People with OCD have obsessive thoughts or images that bother them. (What is OCD?) These obsessive, intrusive thoughts, a key characteristic of the OCD diagnosis, could center on fear of making mistakes, contamination, illness, preoccupation with religion or sex, fear of unwanted urges and desires, or just about anything that you perceive as dangerous, unclean, or disgusting.
What Are Obsessive Thoughts?
What are the obsessive thoughts that people with OCD have? It's impossible to list all the possible obsessive-compulsive thoughts people could have, but here are a few examples:
- I touched the bathroom door and now I have germs on me.
- I left the stove on when I left.
- I forgot to lock the front door.
- I left the dryer running and now my house will burn down.
- I committed a sinful act and God will punish me.
- If I don't touch the doorknob three times when I leave, my husband will die in an accident.
- I keep having a violent fantasy about hurting my boss and I'm afraid I'll act on it.
- If all my canned goods don't face the same way, something bad will happen.
Relief for Obsessive, Intrusive Thoughts
Many people with OCD perform ritualistic behaviors, or compulsions, in an attempt to stop the bothersome, repetitive, intrusive thoughts and the intense anxiety they cause. Those with "pure OCD" keep all their obsessive thoughts and compulsions entirely to themselves. The compulsive behaviors they perform to alleviate the distress resulting from the thoughts occur silently in their minds, such as repeating nonsense words in a certain order over and over or counting in a pattern.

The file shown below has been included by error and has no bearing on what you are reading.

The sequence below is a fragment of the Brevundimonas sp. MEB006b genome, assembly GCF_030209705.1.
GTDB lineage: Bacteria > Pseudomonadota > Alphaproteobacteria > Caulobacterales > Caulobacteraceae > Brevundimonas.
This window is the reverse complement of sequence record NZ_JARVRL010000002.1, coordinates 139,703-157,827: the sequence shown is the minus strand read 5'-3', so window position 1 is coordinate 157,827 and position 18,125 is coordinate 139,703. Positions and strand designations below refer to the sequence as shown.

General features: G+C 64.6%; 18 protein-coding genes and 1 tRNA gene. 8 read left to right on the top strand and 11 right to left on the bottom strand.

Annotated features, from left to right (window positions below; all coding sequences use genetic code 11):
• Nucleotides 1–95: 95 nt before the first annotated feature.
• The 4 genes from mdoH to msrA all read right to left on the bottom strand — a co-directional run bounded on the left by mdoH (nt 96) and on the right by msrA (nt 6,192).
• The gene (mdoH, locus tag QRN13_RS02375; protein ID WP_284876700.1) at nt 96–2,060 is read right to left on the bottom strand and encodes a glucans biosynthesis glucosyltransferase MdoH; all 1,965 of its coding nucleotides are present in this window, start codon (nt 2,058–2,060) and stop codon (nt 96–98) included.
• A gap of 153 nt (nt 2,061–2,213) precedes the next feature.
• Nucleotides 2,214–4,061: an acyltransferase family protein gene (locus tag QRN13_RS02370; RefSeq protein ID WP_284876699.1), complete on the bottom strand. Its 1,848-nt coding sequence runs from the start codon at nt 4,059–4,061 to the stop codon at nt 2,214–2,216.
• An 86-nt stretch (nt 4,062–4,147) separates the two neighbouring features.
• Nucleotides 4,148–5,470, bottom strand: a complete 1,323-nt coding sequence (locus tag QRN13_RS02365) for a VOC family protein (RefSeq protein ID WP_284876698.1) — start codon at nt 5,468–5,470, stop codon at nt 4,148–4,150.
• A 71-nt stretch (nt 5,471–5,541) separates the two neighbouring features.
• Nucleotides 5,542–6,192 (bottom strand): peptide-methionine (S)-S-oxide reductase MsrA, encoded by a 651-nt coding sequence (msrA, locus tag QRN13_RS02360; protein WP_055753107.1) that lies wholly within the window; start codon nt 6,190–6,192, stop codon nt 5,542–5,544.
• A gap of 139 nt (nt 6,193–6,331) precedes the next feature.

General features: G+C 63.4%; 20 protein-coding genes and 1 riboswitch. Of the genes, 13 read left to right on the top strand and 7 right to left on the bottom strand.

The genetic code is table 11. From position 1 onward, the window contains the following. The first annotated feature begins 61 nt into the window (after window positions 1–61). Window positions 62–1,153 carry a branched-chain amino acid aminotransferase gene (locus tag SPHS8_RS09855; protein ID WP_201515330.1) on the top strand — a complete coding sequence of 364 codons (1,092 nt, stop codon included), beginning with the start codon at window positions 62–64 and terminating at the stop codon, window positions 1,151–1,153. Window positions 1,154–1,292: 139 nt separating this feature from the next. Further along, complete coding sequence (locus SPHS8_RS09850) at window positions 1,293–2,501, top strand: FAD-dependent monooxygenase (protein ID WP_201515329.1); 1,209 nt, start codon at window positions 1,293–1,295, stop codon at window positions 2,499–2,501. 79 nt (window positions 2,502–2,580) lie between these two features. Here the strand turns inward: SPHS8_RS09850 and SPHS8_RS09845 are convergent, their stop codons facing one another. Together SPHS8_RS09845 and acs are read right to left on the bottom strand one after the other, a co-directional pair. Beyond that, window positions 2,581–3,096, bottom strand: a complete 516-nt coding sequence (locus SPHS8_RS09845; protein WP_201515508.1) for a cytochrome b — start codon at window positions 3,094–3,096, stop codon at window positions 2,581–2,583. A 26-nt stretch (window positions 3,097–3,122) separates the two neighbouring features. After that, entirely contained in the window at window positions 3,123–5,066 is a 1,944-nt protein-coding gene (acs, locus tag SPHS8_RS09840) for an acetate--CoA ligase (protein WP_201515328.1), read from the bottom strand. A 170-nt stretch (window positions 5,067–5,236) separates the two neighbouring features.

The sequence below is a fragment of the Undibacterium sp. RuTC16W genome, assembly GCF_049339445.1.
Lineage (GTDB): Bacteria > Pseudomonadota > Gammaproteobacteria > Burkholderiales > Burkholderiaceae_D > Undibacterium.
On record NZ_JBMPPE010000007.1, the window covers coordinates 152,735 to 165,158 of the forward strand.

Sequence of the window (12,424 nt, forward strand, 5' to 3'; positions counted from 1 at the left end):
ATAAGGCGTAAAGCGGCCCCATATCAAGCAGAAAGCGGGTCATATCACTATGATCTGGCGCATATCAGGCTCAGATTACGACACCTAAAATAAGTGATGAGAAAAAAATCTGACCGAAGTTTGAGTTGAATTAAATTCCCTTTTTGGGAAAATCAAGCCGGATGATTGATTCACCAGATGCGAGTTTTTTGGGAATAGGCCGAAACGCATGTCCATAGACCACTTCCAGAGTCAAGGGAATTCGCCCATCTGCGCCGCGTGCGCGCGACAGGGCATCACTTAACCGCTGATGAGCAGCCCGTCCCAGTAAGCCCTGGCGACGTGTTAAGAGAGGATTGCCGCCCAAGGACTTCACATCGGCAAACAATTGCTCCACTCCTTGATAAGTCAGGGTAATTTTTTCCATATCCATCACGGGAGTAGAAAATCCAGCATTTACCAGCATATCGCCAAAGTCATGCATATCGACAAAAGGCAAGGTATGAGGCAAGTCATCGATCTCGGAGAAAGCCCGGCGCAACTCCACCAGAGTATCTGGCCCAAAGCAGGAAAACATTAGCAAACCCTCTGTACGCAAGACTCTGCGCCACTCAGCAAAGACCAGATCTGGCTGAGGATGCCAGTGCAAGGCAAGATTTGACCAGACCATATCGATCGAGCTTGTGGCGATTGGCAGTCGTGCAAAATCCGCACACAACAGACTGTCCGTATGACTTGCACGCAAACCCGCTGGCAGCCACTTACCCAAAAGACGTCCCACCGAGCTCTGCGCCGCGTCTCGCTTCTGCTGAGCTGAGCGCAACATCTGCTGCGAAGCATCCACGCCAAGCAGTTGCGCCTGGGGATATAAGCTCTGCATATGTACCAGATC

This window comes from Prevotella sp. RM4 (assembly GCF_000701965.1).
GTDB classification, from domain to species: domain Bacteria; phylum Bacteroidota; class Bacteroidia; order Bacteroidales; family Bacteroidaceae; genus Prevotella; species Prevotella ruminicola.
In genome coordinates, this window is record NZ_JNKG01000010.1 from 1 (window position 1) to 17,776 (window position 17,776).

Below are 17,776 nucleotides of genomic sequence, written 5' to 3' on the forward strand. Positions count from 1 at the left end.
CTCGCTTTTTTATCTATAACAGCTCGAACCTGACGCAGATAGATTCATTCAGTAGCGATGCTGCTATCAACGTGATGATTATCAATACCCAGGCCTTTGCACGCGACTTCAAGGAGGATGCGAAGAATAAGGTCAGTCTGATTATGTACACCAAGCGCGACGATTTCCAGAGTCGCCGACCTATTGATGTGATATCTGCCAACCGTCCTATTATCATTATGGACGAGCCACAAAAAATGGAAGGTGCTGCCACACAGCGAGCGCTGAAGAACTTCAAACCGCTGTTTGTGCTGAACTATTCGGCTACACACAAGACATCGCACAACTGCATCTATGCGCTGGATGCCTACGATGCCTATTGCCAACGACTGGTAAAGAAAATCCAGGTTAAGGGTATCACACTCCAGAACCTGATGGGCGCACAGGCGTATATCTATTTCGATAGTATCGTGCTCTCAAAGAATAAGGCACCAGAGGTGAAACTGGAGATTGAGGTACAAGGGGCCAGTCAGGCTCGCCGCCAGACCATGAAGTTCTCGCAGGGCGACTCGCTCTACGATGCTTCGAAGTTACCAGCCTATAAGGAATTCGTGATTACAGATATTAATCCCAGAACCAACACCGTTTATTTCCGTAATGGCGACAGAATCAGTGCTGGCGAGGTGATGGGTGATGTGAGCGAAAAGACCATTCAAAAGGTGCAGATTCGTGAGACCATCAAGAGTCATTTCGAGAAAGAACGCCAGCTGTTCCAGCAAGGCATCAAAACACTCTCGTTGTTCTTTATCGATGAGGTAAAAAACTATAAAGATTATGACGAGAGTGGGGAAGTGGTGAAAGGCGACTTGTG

If you have recurring thoughts like this, you may think:
- Have I lost my mind?
- How can I make them stop?
- What do these thoughts mean?
- They must mean something important about me.
Depending on the severity of your OCD intrusive thoughts, you may need to seek OCD help sooner than later, but you haven't lost your mind. According to Robert L. Lehey, Ph.D., and columnist for Psychology Today, thoughts are not the same thing as reality and everyone has crazy or disgusting thoughts at one time or another. He also says that thought suppression will not work to banish the obsessive thoughts associated with OCD.
Obsessive Thoughts and Anxiety
Anxiety represents a key symptom arising from obsessive thoughts that just won't go away. These thoughts keep intruding upon your mind, even when you're thinking about something else. You try to block them out, but they don't stop. The fear that something bad will happen mounts, causing severe anxiety. At this point, you may start acting out a ritual behavior that your thoughts tell you will stop the bad thing from happening. (more on OCD and anxiety)
Imagine that you keep having this recurring thought that you have a brain tumor. You've been to the doctor, had an MRI and other tests, and your head checks out just fine. But you're still convinced that you have a tumor because the thought keeps recurring, telling you that you do and that the doctor has made a mistake. This causes intense anxiety. So you research brain tumors at the library, in health magazines, on the Internet, spending hours looking up every shred of information you can find on brain tumors.
If you repeatedly have unwanted thoughts, you should seek the help of a mental health professional. He or she can help you understand your obsessive thoughts and provide you with a strategy, which includes OCD therapy, that can help you break the cycle of OCD intrusive thoughts.